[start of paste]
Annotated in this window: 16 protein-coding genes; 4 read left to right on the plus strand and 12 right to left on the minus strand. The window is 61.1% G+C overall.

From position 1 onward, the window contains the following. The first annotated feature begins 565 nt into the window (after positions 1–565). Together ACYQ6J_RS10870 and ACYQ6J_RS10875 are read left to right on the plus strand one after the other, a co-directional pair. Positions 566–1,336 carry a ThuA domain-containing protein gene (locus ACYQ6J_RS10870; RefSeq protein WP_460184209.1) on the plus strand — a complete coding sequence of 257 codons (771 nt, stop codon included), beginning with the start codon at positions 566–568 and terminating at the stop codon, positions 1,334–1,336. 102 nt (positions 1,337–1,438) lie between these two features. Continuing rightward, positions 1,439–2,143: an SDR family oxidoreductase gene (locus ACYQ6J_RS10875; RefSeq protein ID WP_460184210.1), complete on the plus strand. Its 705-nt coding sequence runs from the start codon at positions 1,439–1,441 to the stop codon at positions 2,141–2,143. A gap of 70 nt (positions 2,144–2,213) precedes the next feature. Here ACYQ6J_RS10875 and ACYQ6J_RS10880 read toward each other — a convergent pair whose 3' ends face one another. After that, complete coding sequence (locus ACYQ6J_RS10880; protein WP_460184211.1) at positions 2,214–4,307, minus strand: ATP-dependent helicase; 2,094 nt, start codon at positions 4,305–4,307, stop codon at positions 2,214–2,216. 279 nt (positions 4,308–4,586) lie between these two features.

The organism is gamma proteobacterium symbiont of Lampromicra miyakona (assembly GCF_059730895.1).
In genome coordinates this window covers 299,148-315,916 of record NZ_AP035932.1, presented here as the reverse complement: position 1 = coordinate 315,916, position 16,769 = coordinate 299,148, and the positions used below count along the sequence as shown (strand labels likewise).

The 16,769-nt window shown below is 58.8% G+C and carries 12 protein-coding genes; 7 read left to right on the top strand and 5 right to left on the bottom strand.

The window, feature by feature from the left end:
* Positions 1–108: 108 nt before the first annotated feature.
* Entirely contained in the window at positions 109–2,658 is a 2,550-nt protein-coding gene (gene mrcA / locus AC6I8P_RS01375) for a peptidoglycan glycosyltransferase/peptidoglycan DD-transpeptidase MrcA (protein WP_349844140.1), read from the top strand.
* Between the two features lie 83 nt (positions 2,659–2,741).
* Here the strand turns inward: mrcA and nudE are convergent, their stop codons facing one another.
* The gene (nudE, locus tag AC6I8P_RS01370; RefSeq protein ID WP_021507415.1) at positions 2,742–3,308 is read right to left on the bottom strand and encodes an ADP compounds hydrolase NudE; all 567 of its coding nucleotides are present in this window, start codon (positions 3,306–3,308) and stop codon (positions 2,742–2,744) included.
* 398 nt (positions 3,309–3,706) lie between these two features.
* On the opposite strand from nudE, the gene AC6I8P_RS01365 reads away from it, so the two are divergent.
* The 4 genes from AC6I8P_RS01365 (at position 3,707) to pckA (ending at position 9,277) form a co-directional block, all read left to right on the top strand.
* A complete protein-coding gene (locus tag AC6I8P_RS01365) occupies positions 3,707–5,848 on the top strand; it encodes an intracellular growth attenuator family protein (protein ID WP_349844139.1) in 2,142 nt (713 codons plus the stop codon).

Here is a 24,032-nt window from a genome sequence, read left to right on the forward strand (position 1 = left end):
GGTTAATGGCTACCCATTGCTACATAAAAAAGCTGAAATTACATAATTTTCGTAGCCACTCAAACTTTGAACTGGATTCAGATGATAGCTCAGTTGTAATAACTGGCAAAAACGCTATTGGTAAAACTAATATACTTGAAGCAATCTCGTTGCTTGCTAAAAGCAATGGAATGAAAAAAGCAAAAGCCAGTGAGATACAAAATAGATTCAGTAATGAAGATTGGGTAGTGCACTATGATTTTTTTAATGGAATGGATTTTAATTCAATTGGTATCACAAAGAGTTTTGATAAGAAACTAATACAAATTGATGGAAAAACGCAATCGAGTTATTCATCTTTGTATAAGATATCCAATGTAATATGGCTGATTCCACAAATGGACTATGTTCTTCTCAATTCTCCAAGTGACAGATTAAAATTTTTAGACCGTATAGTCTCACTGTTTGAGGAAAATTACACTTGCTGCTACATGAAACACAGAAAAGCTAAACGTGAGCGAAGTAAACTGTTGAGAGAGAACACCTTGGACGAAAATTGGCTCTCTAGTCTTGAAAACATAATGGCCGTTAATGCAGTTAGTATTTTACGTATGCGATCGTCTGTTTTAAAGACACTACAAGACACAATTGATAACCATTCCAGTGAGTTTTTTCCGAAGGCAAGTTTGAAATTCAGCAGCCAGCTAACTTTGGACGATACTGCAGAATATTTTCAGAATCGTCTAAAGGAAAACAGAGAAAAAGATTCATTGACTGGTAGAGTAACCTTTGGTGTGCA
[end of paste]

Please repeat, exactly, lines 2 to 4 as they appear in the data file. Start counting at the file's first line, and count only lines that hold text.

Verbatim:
From position 1 onward, the window contains the following. The first annotated feature begins 565 nt into the window (after positions 1–565). Together ACYQ6J_RS10870 and ACYQ6J_RS10875 are read left to right on the plus strand one after the other, a co-directional pair. Positions 566–1,336 carry a ThuA domain-containing protein gene (locus ACYQ6J_RS10870; RefSeq protein WP_460184209.1) on the plus strand — a complete coding sequence of 257 codons (771 nt, stop codon included), beginning with the start codon at positions 566–568 and terminating at the stop codon, positions 1,334–1,336. 102 nt (positions 1,337–1,438) lie between these two features. Continuing rightward, positions 1,439–2,143: an SDR family oxidoreductase gene (locus ACYQ6J_RS10875; RefSeq protein ID WP_460184210.1), complete on the plus strand. Its 705-nt coding sequence runs from the start codon at positions 1,439–1,441 to the stop codon at positions 2,141–2,143. A gap of 70 nt (positions 2,144–2,213) precedes the next feature. Here ACYQ6J_RS10875 and ACYQ6J_RS10880 read toward each other — a convergent pair whose 3' ends face one another. After that, complete coding sequence (locus ACYQ6J_RS10880; protein WP_460184211.1) at positions 2,214–4,307, minus strand: ATP-dependent helicase; 2,094 nt, start codon at positions 4,305–4,307, stop codon at positions 2,214–2,216. 279 nt (positions 4,308–4,586) lie between these two features.

The organism is gamma proteobacterium symbiont of Lampromicra miyakona (assembly GCF_059730895.1).
In genome coordinates this window covers 299,148-315,916 of record NZ_AP035932.1, presented here as the reverse complement: position 1 = coordinate 315,916, position 16,769 = coordinate 299,148, and the positions used below count along the sequence as shown (strand labels likewise).